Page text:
• Teng and Ichiye [132] analyzed water under pressure with TMAO and urea at concentrations matching the depth pattern for chondrichthyans (Fig. 4B). They found that diffusion coefficients of water vary with pressure if the urea:TMAO ratio is constant, but are nearly pressure independent when the ratio found in these fish at a given depth was used (Fig. 13). Thus homeostasis of water dynamics is maintained by the depth changes in urea and TMAO. In turn this may maintain water-protein interactions and thus protein stability.
  • Kolling et al. [133], using ab initio molecular dynamics, force field molecular dynamics, and THz absorption, found that the apparent molar volume of solvated TMAO is nearly constant across the biologically pressure range. The methods predict a change of the coordination number from a dominating TMAO•(H2O)3 hydrogen-bonding complex around the oxygen at 1 atm towards an increased population of a TMAO•(H2O)4 which counteracts HP-compression of water around the methyl groups. Due to TMAO's unique compact structure, this is unlikely to happen with other osmolytes.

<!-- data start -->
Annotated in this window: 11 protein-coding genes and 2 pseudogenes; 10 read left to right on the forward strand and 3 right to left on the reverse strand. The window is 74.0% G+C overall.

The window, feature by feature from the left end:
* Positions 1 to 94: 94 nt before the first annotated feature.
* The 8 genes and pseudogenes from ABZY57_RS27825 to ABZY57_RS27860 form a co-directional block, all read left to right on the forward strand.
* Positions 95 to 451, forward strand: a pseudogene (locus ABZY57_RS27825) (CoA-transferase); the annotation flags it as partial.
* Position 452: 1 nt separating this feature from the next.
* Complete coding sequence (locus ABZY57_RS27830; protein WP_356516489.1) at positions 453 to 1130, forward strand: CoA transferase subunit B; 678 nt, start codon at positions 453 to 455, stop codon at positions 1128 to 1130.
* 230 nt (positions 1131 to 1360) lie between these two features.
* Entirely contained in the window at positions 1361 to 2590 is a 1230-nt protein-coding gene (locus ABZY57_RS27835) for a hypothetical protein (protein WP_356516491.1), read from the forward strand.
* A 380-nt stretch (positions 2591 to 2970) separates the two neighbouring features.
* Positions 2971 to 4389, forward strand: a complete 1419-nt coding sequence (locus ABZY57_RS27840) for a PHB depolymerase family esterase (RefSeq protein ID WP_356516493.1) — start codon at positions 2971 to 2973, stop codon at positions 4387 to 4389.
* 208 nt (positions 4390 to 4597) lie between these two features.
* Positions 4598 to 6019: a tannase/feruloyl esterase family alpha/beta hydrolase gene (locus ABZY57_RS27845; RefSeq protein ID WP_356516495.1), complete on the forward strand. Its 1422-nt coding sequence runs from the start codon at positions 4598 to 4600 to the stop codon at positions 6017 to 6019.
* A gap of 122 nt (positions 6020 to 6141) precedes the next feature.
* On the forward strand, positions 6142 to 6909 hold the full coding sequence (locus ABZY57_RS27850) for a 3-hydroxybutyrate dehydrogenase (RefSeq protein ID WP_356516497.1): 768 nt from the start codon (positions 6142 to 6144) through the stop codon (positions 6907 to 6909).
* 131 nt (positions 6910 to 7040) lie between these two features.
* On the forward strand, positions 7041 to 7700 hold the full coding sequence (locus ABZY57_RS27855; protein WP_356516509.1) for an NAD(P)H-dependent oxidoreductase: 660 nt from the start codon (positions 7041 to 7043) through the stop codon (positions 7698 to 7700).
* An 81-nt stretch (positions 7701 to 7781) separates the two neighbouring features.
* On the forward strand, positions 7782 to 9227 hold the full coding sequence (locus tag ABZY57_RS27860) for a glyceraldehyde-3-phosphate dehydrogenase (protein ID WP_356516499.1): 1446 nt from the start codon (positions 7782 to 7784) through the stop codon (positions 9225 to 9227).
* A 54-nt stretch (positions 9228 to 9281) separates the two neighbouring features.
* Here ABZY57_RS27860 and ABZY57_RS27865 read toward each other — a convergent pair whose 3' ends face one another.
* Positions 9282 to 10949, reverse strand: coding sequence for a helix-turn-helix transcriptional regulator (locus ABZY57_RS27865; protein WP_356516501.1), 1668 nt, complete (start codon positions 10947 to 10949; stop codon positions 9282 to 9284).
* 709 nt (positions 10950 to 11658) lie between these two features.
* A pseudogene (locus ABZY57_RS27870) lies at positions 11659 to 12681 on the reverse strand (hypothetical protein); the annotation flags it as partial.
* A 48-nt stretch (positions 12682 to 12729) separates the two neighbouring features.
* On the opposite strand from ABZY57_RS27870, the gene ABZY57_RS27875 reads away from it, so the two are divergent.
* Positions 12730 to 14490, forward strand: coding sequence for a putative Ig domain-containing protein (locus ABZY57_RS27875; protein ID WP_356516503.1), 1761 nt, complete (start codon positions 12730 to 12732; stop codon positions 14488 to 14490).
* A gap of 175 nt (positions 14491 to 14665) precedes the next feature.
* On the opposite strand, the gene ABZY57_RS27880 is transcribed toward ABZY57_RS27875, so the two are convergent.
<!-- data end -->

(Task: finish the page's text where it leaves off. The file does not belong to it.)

• Laurent et al. [66] used neutron scattering and computational modeling, finding that TMAO resists pressure-induced perturbations of water structure, particularly in maintaining the strong TMAO-water bonds known at 1 atm. They then calculated an ‘osmolyte protection’ ratio at which pressure and TMAO effects cancel out. The ratio (Fig. 14) matches TMAO-depth patterns for fishes (see also Fig. 4A). The authors conclude:
    '…quite generally, the teleost fish accumulate TMAO at an appropriate concentration to correctly compensate for the destabilising effects of pressure on water–water hydrogen bonding. Preserved water–water hydrogen bonding will, in turn, help to preserve crucial biomolecule–water hydrogen bonding and hydrophobic interactions against increased pressure, inhibiting the shifted thermodynamic equilibrium that results in more water molecules occupying internal cavities leading to denaturation.'